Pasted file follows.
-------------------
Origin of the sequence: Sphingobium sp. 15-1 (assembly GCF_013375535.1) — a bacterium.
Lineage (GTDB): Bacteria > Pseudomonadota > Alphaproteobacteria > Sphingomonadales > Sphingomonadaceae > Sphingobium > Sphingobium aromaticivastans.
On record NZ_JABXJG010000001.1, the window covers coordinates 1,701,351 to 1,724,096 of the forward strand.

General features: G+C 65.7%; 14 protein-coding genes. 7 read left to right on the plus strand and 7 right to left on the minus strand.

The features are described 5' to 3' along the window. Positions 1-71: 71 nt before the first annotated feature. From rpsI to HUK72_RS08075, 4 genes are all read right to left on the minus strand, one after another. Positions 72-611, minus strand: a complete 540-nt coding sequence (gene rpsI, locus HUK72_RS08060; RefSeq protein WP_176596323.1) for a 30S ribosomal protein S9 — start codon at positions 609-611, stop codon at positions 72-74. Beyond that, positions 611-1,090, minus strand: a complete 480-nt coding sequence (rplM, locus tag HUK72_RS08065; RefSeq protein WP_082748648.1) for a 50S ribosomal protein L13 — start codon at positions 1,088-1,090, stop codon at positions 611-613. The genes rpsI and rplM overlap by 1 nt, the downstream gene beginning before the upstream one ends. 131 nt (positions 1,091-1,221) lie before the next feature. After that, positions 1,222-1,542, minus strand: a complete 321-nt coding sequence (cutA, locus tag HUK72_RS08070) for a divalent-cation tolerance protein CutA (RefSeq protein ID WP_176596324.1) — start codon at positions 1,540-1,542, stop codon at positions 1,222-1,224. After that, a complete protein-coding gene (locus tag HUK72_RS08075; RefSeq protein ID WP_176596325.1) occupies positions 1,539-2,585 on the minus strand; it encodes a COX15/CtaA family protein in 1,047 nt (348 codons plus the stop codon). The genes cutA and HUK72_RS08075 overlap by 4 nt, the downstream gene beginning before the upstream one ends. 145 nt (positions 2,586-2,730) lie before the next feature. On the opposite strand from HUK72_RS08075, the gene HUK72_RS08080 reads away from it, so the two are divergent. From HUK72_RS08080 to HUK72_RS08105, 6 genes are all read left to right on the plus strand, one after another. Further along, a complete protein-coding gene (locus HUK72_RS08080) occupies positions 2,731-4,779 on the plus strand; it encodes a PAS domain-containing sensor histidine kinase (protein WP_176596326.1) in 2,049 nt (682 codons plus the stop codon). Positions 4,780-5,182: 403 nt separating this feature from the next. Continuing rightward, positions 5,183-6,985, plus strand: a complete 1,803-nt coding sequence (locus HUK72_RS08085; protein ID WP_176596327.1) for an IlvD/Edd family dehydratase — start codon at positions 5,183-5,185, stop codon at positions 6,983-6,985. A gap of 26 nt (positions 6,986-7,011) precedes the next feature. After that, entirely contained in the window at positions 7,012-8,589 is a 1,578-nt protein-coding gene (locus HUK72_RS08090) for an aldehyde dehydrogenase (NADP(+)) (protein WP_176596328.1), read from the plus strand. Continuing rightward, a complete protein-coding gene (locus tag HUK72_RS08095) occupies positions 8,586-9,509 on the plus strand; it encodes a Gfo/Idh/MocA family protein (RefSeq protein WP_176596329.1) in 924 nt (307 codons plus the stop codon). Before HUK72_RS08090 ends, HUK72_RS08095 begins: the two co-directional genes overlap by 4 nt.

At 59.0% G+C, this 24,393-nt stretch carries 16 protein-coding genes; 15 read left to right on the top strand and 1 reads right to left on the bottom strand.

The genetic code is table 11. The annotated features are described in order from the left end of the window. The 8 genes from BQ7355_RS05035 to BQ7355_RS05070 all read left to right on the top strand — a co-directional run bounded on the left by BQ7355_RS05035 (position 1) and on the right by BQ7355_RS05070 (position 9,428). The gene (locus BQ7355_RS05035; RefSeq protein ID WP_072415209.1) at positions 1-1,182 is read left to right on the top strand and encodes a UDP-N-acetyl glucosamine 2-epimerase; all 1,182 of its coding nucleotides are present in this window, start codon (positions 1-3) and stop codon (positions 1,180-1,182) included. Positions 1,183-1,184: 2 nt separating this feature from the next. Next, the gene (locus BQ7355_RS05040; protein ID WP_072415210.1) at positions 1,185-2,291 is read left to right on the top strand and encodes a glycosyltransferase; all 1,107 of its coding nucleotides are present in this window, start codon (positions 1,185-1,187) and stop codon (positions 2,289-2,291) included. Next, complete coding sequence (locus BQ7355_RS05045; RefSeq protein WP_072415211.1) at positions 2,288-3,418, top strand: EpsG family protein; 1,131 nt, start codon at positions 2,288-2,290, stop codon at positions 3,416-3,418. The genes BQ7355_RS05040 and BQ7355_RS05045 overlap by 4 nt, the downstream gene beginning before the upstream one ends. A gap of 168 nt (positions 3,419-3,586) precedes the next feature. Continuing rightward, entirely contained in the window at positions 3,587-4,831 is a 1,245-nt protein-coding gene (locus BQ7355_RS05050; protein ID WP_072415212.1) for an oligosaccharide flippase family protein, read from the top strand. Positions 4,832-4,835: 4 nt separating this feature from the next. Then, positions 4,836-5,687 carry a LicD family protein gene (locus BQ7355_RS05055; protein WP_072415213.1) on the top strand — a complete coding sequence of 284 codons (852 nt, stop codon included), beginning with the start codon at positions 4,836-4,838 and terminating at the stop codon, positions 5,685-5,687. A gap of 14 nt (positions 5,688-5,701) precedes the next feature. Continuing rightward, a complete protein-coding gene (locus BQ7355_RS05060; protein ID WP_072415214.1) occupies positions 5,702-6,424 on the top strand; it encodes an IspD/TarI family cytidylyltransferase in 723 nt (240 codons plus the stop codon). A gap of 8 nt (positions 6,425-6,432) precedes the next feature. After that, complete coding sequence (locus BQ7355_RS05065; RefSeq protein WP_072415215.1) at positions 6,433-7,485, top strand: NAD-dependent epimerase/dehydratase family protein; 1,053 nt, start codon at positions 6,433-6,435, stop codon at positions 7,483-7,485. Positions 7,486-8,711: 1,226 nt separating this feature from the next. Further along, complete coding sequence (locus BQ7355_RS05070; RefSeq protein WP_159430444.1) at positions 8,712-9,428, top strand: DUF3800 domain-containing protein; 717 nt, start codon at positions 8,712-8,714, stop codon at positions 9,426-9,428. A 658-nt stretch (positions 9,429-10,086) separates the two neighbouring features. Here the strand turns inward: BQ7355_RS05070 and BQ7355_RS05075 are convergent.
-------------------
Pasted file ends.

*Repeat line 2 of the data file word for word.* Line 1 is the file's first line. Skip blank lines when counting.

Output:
Lineage (GTDB): Bacteria > Pseudomonadota > Alphaproteobacteria > Sphingomonadales > Sphingomonadaceae > Sphingobium > Sphingobium aromaticivastans.